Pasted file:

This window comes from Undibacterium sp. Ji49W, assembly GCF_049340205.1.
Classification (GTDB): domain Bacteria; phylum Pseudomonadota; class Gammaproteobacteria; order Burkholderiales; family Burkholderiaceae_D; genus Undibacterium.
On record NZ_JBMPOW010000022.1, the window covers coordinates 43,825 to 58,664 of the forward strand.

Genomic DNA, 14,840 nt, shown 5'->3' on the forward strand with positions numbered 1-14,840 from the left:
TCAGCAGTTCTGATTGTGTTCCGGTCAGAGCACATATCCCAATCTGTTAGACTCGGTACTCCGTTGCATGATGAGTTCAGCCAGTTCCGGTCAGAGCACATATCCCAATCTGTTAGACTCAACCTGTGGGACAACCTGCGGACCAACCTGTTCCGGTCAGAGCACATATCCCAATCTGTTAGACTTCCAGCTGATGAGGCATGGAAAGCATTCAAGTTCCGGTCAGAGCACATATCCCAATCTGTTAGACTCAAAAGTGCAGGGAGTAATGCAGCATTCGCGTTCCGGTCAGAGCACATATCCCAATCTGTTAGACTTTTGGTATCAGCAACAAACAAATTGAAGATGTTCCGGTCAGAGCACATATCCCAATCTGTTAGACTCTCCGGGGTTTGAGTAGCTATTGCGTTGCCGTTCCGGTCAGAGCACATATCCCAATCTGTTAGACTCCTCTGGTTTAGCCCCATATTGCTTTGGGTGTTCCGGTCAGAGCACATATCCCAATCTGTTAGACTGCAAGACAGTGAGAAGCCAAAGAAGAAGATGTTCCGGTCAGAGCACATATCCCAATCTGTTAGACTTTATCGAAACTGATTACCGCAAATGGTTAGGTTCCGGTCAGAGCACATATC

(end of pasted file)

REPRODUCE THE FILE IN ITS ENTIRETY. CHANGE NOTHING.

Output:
This window comes from Undibacterium sp. Ji49W, assembly GCF_049340205.1.
Classification (GTDB): domain Bacteria; phylum Pseudomonadota; class Gammaproteobacteria; order Burkholderiales; family Burkholderiaceae_D; genus Undibacterium.
On record NZ_JBMPOW010000022.1, the window covers coordinates 43,825 to 58,664 of the forward strand.

Genomic DNA, 14,840 nt, shown 5'->3' on the forward strand with positions numbered 1-14,840 from the left:
TCAGCAGTTCTGATTGTGTTCCGGTCAGAGCACATATCCCAATCTGTTAGACTCGGTACTCCGTTGCATGATGAGTTCAGCCAGTTCCGGTCAGAGCACATATCCCAATCTGTTAGACTCAACCTGTGGGACAACCTGCGGACCAACCTGTTCCGGTCAGAGCACATATCCCAATCTGTTAGACTTCCAGCTGATGAGGCATGGAAAGCATTCAAGTTCCGGTCAGAGCACATATCCCAATCTGTTAGACTCAAAAGTGCAGGGAGTAATGCAGCATTCGCGTTCCGGTCAGAGCACATATCCCAATCTGTTAGACTTTTGGTATCAGCAACAAACAAATTGAAGATGTTCCGGTCAGAGCACATATCCCAATCTGTTAGACTCTCCGGGGTTTGAGTAGCTATTGCGTTGCCGTTCCGGTCAGAGCACATATCCCAATCTGTTAGACTCCTCTGGTTTAGCCCCATATTGCTTTGGGTGTTCCGGTCAGAGCACATATCCCAATCTGTTAGACTGCAAGACAGTGAGAAGCCAAAGAAGAAGATGTTCCGGTCAGAGCACATATCCCAATCTGTTAGACTTTATCGAAACTGATTACCGCAAATGGTTAGGTTCCGGTCAGAGCACATATC